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Module System


Interlock's module system is fundamental to Interlock's build and runtime systems, and is important in the following ways:

To understand this better, let's look at the two data structures upon which the module system is based.


Merkle tree

A Merkle tree, also known as a hash-tree, is a tree structure where every non-leaf node is designated a hash. These hashes are generated from the hashes of its child nodes, recursively, all the way down to the leaf nodes. The general idea is depicted below.

│         hash(hash(a) + hash(b))          │
│                    +                     │
│         hash(hash(c) + hash(d))          │
          ▼                      ▼          
┌───────────────────┐  ┌───────────────────┐
│ hash(a) + hash(b) │  │ hash(c) + hash(d) │
└───────────────────┘  └───────────────────┘
          │                      │          
     ┌────┴────┐            ┌────┴────┐     
     ▼         ▼            ▼         ▼     
  ┌─────┐   ┌─────┐      ┌─────┐   ┌─────┐  
  │  A  │   │  B  │      │  C  │   │  D  │  
  └─────┘   └─────┘      └─────┘   └─────┘  

You may have seen this data structure before: it is the foundational data structure behind both Git and Bitcoin. In Bitcoin, the leaves are transactions from a transaction block, and the recursive hashes allow someone who has no direct access to a particular transaction to trust its authenticity.

Git also relies heavily on hashing the hashes of child nodes. However, Merkle trees don't map perfectly to Git's use-case. To understand the variation that Git introduces, let's look at another data structure.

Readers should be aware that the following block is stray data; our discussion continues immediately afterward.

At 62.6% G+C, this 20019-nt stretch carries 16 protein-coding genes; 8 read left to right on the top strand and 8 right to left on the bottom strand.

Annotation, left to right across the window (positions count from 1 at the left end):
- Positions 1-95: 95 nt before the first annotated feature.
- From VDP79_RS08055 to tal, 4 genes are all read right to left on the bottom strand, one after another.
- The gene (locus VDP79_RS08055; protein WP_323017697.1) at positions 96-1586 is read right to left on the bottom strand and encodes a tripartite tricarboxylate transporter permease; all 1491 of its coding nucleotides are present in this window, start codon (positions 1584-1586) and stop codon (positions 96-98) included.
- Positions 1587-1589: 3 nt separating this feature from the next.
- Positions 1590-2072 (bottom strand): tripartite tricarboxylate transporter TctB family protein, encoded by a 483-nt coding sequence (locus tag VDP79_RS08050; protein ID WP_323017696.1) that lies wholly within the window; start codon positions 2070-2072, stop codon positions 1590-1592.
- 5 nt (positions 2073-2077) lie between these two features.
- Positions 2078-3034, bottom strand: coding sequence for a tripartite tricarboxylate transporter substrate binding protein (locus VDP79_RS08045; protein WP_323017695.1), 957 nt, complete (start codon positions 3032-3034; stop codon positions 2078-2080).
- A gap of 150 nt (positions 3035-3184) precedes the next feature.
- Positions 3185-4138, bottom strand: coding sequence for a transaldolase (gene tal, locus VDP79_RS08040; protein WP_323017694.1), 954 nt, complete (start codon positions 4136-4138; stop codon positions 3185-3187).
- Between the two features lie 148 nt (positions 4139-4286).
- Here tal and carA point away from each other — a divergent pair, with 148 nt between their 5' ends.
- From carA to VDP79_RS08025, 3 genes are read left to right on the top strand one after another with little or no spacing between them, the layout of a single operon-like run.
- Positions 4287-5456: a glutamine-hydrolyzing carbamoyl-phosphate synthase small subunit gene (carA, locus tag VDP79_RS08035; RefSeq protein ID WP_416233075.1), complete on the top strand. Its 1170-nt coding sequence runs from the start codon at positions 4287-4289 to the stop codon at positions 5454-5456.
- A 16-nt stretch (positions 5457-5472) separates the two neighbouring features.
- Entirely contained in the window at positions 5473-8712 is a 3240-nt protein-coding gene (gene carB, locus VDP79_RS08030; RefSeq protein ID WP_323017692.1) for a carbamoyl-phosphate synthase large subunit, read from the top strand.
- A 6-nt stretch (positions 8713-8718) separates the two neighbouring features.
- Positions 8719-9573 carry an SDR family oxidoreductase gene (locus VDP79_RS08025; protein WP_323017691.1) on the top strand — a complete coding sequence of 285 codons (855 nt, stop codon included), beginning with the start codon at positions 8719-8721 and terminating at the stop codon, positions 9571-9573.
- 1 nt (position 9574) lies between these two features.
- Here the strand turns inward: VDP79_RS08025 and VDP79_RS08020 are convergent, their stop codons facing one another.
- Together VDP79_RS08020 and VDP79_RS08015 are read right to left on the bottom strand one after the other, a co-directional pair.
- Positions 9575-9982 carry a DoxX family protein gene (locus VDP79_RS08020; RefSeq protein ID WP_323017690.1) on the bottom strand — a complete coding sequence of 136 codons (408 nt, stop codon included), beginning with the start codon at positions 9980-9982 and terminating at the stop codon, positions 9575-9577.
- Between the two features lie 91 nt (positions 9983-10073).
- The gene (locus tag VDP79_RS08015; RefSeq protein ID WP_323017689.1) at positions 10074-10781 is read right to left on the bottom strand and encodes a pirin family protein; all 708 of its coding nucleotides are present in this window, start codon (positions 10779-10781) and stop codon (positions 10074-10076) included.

Directed Acyclic Graph

A directed acyclic graph, or DAG, is a graph of nodes fitting within a handful of constraints.

First, each node is connected to one or more other nodes through vertices - this is an important difference to the tree structure described above, where every node had only one parent. Additionally, each vertex has a direction, meaning there exists one or more child-parent relationships for every node. And finally, the graph is finite, meaning that there exist a set number of nodes and vertices.

┌───┐      ┌───┐ ┌───┐      ┌───┐
│ A │─────▶│ B │►│ C │─────▶│ D │
└───┘      └───┘ └───┘      └───┘
  ╲                           ▲  
   ╲──╲ ┌───┐ ┌───┐ ┌───┐ ╱──╱   
       ▶│ X │►│ Y │►│ Z │╱       
        └───┘ └───┘ └───┘        

Git's DAG

If you've used Git for any amount of time, the above graph might be familiar to you.

From commit A, you create a new branch in which three new commits are made, X, Y, and Z. Meanwhile, in the main branch, B and C are commited. Finally, the two branches are merged together in D.

Along the way, each commit is represented by a hash - this is unique to Git, and not true of DAGs in general. Each commit-hash is generated from:

This data structure actually resembles a Merkle tree in a number of ways.

But there are a couple of important differences: